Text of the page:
Poison hemlock was imported into the U.S. as an ornamental in the late 1800s from Europe, West Asia, and North Africa.  Rogue plants remained relatively rare until around 30 years ago.  Since that time, poison hemlock has elevated its profile from an uncommon oddity to a common threat.

Poison hemlock

Poison hemlock

This non-native is one of the deadliest plants found in North America.  It is the plant used to kill Socrates as well as the Greek statemen Theramenes and Phocion.  Poison hemlock plants contain highly toxic piperidine alkaloid compounds, including coniine and gamma-coniceine, which cause respiratory failure and death in mammals.

All parts of the plant are poisonous: leaves, stems, seeds, and roots.  However, the toxins must be ingested or enter our body through our eyes, nasal passages, or cuts in our skin to induce poisoning.  The toxins do not cause skin rashes or blistering.

Regardless, this plant should not be handled because sap on the skin can be rubbed into the eyes or accidentally ingested while handling food.  Immediate emergency medical attention should be sought if accidental poisoning from this plant is suspected.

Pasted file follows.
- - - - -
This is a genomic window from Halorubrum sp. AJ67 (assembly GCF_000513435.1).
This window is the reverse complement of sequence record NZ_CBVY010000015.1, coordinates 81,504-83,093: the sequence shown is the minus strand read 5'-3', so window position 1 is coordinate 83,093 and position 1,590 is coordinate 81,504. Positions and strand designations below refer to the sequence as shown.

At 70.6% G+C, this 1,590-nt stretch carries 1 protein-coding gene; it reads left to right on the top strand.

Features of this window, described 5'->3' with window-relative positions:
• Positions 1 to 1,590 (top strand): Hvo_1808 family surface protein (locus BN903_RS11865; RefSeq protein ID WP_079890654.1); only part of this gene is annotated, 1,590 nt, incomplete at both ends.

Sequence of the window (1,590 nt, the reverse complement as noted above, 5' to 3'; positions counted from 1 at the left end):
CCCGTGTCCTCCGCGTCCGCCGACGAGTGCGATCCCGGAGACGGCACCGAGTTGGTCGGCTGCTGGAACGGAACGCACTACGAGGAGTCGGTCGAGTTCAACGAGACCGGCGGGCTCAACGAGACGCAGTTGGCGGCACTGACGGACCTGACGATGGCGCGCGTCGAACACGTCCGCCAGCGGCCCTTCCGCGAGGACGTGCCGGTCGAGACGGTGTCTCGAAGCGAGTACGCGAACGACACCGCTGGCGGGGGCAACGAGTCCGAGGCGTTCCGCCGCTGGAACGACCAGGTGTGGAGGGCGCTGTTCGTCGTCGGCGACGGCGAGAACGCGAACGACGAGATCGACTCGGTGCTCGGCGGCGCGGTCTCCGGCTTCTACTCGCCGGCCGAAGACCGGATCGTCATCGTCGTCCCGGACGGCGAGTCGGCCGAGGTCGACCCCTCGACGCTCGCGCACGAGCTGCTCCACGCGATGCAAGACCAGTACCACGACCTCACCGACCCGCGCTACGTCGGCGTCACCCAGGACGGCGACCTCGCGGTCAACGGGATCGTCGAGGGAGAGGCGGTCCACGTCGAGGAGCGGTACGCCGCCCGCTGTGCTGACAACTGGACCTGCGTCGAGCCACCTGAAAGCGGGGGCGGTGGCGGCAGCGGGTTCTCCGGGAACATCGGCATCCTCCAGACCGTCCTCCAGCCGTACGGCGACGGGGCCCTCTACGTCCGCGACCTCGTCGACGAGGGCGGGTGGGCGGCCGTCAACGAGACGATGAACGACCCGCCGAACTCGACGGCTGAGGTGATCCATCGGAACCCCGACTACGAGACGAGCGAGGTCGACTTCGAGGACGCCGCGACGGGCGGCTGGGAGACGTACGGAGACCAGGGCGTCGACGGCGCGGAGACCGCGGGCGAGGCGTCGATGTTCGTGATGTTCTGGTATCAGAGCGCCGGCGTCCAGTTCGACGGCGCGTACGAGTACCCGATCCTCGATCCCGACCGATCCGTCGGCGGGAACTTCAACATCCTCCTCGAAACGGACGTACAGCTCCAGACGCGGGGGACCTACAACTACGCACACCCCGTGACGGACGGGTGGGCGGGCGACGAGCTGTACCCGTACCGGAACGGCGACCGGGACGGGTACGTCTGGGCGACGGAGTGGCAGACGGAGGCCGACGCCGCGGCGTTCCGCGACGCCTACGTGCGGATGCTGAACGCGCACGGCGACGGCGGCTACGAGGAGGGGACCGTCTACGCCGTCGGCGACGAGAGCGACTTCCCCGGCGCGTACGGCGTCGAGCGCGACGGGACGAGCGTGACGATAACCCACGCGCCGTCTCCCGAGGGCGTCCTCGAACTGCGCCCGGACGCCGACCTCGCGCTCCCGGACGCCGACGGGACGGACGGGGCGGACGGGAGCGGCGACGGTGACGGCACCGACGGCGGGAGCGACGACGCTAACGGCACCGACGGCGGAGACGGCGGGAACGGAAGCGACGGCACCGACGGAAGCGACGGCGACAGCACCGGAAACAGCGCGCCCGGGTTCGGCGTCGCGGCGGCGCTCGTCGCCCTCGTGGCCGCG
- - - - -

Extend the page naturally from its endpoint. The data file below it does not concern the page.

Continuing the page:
All stages of the poison hemlock plant have dark-green to bluish-green leaves that are 3-4 times pinnately compound.  The deeply cut parsley or carrot-like leaflets have sharp points.

Poison hemlock

Poison hemlock

Flowering plants have hairless, light-green to bluish-green stems that are covered with obvious purplish blotches; Maculatum means ‘spotted’.  Clusters of tiny white flowers are borne on structures called umbels that look like upside-down umbrellas.  Mature poison hemlock plants can measure 6 – 10 ft. tall.

Poison hemlock

Poison hemlock

It’s commonly reported that Wild Carrot (Queen Anne’s Lace, Daucus carota) may be mistaken for poison hemlock or vice versa.  However, white flowers and parsley-like leaves are the only things this non-native has in common with poison hemlock.  The flat-topped flower umbels look nothing like poison hemlock, the stems are hairy, and the bristly leaves are single pinnate.  More importantly, wild carrot blooms in mid-summer long after poison hemlock has bloomed, and plants are collapsing after producing seeds.

Queen Annes Lace

Queen Annes Lace

Queen Annes Lace

Wild Parsnip

Wild parsnip sap contains psoralen which is a naturally occurring phytochemical grouped in a family of organic compounds known as linear furanocoumarins.  Psoralen acts as a photosensitizing compound by inhibiting DNA synthesis in epidermal cells which kills these light-shielding cells responsible for protecting us from long-wave ultraviolet radiation (LWUVR) bombarding us in sunlight.